Postoperative pneumonia is three to four times more frequent in patients with alcohol use disorders followed by prolonged intensive care unit (ICU) stay. Long-term alcohol use leads to an altered perioperative hypothalamus-pituitary-adrenal (HPA) axis and immunity.Objectives:
The aim of this study was to evaluate HPA intervention with low-dose ethanol, morphine, or ketoconazole on the neuroendocrine-immune axis and development of postoperative pneumonia in long-term alcoholic patients.Methods:
In this randomized, double-blind controlled study, 122 consecutive patients undergoing elective surgery for aerodigestive tract cancer were included. Long-term alcohol use was defined as consuming at least 60 g of ethanol daily and fulfilling the Diagnostic and Statistical Manual of Mental Disorders IV criteria for either alcohol abuse or dependence. Nonalcoholic patients were included but only as a descriptive control. Perioperative intervention with low-dose ethanol (0.5 g/kg body weight per day), morphine (15 μg/kg body weight per hour), ketoconazole (200 mg four times daily), and placebo was started on the morning before surgery and continued for 3 d after surgery. Blood samples to analyze the neuroendocrine-immune axis were obtained on the morning before intervention and on Days 1, 3, and 7 after surgery.Measurements and Main Results:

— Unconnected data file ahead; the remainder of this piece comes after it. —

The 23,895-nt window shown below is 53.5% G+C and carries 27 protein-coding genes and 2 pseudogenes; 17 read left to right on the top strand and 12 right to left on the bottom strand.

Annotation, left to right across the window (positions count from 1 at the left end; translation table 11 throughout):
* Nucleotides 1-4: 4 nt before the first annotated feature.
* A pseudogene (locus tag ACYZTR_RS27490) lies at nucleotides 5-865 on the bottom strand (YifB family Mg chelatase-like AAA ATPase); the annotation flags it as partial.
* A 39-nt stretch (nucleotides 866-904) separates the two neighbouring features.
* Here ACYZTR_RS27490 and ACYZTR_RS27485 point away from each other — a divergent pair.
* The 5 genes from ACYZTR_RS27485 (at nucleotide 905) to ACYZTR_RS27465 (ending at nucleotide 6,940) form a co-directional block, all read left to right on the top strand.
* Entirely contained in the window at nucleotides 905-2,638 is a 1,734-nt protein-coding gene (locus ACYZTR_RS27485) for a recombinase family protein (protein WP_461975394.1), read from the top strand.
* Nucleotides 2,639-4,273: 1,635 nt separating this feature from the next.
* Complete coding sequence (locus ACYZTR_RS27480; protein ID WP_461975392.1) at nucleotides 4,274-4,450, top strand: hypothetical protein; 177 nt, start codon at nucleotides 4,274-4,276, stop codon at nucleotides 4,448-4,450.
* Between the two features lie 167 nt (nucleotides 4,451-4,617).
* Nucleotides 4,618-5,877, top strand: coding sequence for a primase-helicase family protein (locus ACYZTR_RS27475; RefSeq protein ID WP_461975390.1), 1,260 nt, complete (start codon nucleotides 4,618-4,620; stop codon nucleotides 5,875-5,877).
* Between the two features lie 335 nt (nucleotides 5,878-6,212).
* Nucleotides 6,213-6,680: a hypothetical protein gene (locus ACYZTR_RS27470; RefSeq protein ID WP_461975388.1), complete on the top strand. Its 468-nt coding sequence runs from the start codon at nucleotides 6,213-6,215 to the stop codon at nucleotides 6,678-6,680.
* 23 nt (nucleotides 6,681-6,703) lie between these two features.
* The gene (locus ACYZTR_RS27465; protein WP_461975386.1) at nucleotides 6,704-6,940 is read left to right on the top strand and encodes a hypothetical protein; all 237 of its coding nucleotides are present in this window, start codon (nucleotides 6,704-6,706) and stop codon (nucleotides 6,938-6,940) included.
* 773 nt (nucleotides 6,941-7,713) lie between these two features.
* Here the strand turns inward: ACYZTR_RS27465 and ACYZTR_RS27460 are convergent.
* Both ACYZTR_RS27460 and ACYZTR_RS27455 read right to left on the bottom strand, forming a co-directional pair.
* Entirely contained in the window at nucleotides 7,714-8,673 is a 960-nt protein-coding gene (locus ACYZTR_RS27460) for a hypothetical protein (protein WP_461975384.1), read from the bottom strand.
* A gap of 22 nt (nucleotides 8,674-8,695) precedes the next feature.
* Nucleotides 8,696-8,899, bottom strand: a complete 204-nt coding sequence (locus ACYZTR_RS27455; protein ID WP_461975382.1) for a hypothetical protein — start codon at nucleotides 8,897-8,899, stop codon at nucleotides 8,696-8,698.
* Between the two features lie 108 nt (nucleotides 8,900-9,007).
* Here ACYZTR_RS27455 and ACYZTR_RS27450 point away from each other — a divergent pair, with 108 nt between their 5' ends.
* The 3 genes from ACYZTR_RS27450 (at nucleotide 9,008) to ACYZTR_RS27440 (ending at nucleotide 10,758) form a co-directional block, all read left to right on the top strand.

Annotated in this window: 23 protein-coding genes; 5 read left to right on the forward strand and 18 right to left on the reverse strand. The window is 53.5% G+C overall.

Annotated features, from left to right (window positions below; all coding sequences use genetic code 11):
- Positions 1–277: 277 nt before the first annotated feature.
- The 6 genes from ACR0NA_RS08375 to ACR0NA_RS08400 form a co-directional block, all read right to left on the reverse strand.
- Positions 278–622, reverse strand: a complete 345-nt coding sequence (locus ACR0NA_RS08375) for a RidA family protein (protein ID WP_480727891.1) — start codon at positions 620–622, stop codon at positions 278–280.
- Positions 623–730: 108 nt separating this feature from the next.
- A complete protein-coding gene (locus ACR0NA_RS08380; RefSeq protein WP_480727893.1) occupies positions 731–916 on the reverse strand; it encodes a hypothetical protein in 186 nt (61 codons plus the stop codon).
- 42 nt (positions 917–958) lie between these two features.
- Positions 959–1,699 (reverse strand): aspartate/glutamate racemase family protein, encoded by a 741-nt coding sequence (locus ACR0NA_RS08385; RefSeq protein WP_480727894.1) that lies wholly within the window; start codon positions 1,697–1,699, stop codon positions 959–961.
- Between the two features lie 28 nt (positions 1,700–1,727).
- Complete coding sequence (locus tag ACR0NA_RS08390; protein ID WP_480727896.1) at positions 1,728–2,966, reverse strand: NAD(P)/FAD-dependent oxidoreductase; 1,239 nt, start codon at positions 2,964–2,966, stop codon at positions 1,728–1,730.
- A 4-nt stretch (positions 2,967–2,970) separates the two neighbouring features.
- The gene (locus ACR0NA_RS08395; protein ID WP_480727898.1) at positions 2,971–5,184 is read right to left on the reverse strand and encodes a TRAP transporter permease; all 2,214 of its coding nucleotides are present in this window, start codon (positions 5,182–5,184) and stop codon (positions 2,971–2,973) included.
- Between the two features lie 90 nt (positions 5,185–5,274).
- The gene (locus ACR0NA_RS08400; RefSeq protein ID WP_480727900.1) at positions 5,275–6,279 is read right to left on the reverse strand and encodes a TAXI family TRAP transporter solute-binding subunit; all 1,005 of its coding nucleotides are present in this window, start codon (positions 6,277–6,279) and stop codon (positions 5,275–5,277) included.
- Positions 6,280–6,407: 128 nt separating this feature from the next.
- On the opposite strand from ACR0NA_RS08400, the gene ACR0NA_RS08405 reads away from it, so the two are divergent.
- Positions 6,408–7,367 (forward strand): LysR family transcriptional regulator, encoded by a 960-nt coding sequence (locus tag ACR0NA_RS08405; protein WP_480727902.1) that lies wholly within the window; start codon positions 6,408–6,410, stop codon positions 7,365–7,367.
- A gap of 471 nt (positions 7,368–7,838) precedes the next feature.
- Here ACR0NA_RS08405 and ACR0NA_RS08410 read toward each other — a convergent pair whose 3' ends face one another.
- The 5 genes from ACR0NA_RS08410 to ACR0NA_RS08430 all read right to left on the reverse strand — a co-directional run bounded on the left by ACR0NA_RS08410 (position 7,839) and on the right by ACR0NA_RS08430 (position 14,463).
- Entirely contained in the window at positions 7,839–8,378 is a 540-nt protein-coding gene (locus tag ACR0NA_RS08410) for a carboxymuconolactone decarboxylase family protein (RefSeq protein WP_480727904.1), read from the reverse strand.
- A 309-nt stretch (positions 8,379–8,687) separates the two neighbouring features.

In long-term alcoholic patients, all interventions decreased postoperative hypercortisolism and prevented impairment of the cytotoxic T-lymphocyte type 1:type 2 ratio. All interventions decreased the pneumonia rate from 39% to a median of 5.7% and shortened intensive care unit stay by 9 d (median) compared with the placebo-treated long-term alcoholic patients.Conclusions:
Intervention at the level of the HPA axis altered the immune response to surgical stress. This resulted in decreased postoperative pneumonia rates and shortened intensive care unit stay in long-term alcoholic patients.